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Predictions gone wrong

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Ignoring the bits about romance, moral choices and singing, ‘Yesterday,’ the latest film from Richard Curtis, is a story about foreknowledge*. In it, a struggling musician wakes up to find he is the only person to know about the Beatles or to be able to play their songs. He has acquired the equivalent of next week’s winning lottery numbers. With absolute certainty, he knows that the path to future fame and fortune awaits, in the shape of a lifetime’s worth of nailed-on hits. And thus, the story is set up – because we know it too.  

Spare a thought then, for the real-life Decca Records executive who turned down The Beatles in 1962. He didn’t – obviously couldn’t – have known then what we, and ‘Yesterday’ audiences every-where, now know. But that doesn’t stop us collectively chuckling to ourselves and thinking ‘what a moron.’ Or perhaps, don’t spare a thought. History might have been kinder, and his humiliation remained more private, if he’d chosen to respond with a polite ‘no’. Instead he went with this: ‘we don’t like your boys’ sound… they have no future in show business’. And for good measure, threw in this prediction: ‘groups are out; four-piece groups with guitars, particularly, are finished.’

Why do we predict outcomes?

It’s easy to be wise after the event. It may become apparent in the coming months that a film about a musician with sole access to the Beatles’ back catalogue was an idea best left on a Post-It note. But right now, who knows? Stranger things have happened. And as American baseball player and all round sage, Peter ‘Yogi’ Berra once said, ‘it’s tough to make predictions, especially about the future.’ So why do we do it?  Psychologists say it’s our response to the fear of the  unknown. We make predictions, they maintain, because they give us a reassuring feeling of control over how things will turn out. Another way to look at it is that some of us are smart-arses who can’t resist an opportunity to look clever.

This interpretation seems to be borne out by the collective glee we feel about predictions that go wrong. The smarter the arse, the more spectacularly wide of the mark their prediction proved and, importantly, the more catastrophic the consequences, the more intense our pleasure becomes. The man who turned down the Beatles is a prime example but there is a long history of what we might call the ‘so- called-expert-epic-fail-effect.’

Staying with the world of entertainment, film producer Daryl Zanuck predicted in 1946 that television was no more than a fad and that ‘people will soon get tired of staring at a plywood box every night’. Wind back to 1916, and no less a genius than Charlie Chaplin was saying the same thing about cinema. ‘What audiences really want,’ he stated, ‘is flesh and blood on the stage.’ Both are predictions as defence against an emerging threat – with Chaplin’s subsequent conversion to film acting a brilliant example of holding your hands up when it becomes clear that if you can’t beat them, you should join them.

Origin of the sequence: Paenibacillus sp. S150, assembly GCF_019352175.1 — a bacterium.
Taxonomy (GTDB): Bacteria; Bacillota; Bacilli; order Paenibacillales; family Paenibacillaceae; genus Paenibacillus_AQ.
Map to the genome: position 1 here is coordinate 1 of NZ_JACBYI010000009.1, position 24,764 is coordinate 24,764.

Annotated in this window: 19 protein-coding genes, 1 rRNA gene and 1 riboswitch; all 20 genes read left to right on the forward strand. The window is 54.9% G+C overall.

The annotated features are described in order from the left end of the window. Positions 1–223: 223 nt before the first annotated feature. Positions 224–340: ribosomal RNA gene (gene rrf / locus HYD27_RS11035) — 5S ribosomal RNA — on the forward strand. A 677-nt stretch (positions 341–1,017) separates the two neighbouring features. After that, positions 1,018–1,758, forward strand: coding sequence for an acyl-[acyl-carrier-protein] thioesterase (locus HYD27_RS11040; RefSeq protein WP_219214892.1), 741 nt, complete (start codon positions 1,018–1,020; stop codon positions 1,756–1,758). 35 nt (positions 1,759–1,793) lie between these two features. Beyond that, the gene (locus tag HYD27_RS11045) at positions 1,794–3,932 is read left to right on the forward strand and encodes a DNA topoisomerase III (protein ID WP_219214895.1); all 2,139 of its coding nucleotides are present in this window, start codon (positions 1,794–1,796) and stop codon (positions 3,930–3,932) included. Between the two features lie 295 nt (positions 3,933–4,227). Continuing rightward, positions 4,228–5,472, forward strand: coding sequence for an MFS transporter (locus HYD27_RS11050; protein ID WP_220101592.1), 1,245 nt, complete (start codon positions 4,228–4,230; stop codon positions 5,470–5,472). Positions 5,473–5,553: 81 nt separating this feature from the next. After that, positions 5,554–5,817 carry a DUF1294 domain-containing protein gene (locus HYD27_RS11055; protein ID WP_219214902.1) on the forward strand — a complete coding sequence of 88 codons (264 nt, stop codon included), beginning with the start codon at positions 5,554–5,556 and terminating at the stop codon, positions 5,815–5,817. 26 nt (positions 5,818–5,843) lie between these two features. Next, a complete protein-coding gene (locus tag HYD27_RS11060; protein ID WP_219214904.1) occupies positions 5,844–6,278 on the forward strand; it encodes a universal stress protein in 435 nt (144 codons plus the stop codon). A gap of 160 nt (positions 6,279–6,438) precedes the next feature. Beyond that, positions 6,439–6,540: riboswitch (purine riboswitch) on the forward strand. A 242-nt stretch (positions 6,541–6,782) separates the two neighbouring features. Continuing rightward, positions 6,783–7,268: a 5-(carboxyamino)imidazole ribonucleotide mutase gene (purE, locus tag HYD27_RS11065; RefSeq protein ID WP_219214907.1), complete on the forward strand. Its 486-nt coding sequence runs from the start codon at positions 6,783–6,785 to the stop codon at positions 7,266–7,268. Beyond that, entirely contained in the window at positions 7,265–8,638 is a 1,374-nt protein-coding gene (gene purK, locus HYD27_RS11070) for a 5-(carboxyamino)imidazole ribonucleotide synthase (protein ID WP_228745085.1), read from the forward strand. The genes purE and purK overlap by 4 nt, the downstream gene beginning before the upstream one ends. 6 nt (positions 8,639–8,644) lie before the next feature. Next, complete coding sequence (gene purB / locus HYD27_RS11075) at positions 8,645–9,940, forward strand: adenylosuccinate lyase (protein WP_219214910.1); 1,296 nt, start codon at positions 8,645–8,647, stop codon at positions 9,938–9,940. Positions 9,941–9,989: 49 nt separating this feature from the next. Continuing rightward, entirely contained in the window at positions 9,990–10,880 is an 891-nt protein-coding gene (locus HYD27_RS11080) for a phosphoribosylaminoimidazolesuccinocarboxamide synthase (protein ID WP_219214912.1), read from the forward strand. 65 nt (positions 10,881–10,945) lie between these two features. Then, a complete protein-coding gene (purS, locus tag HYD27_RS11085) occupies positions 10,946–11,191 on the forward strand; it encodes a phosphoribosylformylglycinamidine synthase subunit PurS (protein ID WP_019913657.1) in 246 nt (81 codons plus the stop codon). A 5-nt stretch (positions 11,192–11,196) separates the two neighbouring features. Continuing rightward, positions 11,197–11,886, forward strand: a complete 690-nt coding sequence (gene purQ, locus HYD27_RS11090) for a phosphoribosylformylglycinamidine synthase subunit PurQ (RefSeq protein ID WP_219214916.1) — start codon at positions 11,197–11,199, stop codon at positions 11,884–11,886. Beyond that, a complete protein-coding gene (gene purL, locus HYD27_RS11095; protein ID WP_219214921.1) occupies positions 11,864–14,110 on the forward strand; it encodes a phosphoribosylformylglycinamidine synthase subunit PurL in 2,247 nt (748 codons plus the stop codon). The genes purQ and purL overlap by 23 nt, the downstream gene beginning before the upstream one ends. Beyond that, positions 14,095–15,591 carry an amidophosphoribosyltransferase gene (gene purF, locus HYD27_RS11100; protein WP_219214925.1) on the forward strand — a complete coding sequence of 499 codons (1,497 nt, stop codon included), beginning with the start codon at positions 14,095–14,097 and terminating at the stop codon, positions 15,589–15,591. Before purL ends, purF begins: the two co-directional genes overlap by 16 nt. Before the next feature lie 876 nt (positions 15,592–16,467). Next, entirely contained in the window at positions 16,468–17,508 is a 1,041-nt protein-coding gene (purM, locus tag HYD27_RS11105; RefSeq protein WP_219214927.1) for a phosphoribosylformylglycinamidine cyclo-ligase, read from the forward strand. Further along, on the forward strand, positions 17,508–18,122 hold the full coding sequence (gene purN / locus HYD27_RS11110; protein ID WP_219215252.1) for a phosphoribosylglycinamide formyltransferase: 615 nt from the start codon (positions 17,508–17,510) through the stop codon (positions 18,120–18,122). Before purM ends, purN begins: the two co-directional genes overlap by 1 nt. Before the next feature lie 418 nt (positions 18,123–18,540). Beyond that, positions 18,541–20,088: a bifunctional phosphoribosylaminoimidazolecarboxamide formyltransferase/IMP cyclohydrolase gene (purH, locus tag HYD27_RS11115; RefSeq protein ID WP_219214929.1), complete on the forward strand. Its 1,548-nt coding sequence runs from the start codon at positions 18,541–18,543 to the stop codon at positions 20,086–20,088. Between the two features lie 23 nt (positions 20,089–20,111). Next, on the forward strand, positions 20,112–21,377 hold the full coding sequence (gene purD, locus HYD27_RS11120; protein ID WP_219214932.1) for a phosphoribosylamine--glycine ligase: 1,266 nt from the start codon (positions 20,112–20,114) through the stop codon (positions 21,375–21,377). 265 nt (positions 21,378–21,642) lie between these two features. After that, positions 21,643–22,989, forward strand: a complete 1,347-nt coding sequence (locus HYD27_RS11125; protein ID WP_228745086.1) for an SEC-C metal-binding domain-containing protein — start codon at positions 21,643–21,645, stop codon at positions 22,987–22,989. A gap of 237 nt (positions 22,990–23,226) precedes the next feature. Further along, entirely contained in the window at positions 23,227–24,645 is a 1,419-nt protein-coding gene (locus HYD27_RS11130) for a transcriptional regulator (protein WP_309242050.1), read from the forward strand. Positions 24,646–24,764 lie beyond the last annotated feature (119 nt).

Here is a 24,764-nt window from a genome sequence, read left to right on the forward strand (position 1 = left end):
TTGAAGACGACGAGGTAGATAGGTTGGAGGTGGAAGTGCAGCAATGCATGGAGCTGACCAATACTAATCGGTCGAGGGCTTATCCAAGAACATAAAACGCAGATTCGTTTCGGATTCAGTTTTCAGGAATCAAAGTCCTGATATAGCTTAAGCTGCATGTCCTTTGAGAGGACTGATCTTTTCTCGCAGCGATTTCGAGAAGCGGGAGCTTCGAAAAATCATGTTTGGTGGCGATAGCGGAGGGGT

Is technology predictable?

New technologies provide a rich seam for failed forecasts. Take William Preece, Chief Engineer of the General Post Office, who in 1878 explained there would be little use for telephones in Great Britain because of its ‘superabundance of messengers, errand boys and things of that kind.’ Staying with telephones, but coming more up to date, how about Steve Ballmer’s prediction in 2007 that ‘there’s no chance that the iPhone is going to get any significant market share.’

The Microsoft boss was as wrong on this as the President of the Michigan Savings Bank was on the future of cars. ‘Horses are here to stay,’ he said in 1903, ‘but the automobile is only a novelty.’ To make matters worse, this was advice given to a prospective investor in the newly formed Ford Motor Company. Happily, for him, and even more happily for his client, his judgement was ignored, and an initial investment of $5,000 quickly grew to be worth $12.5m.

It’s not just sceptics and nay-sayers that get it wrong. Over-optimism can deliver equally daft pronouncements. In 1955 Alex Lewyt of the Lewyt Vacuum Cleaner Company made the bold claim that ‘nuclear powered vacuum cleaners will probably be a reality within ten years.’ While four years later, Arthur Summerfield, US Postmaster General confidently predicted that ‘before man reaches the Moon, your mail will be delivered within hours from New York to Australia by guided missiles.’

Ridiculous. But any more ridiculous than Isaac Asimov saying that ‘connected libraries’ would act as a ‘teacher in the form of access to the gathered knowledge of the human species’? Or Nikola Tesla suggesting in 1909 that it would soon be possible to ‘transmit wireless messages all over the world so simply that any individual can own and operate his own apparatus’?

Why are we bad at predicting the future?

At the time, we can only suppose these pronouncements, essentially predicting the emergence of the internet and smartphones, must have seemed fanciful. Except, that having been proved correct, it’s now almost impossible for us to think of them as sounding anything other than entirely plausible. And, compared to the predictions that went wrong, a bit dull. All of which should come as some comfort to those prepared to stick their necks out and tell us what the future holds: the more wrong you are, the happier we’ll be. 

* In that respect ‘Tomorrow’ would have been a better title, except that Paul McCartney hasn’t written a song called that, as far as we know. Note to Sir Paul: could work nicely in a valedictory, career book-ending kind of way.


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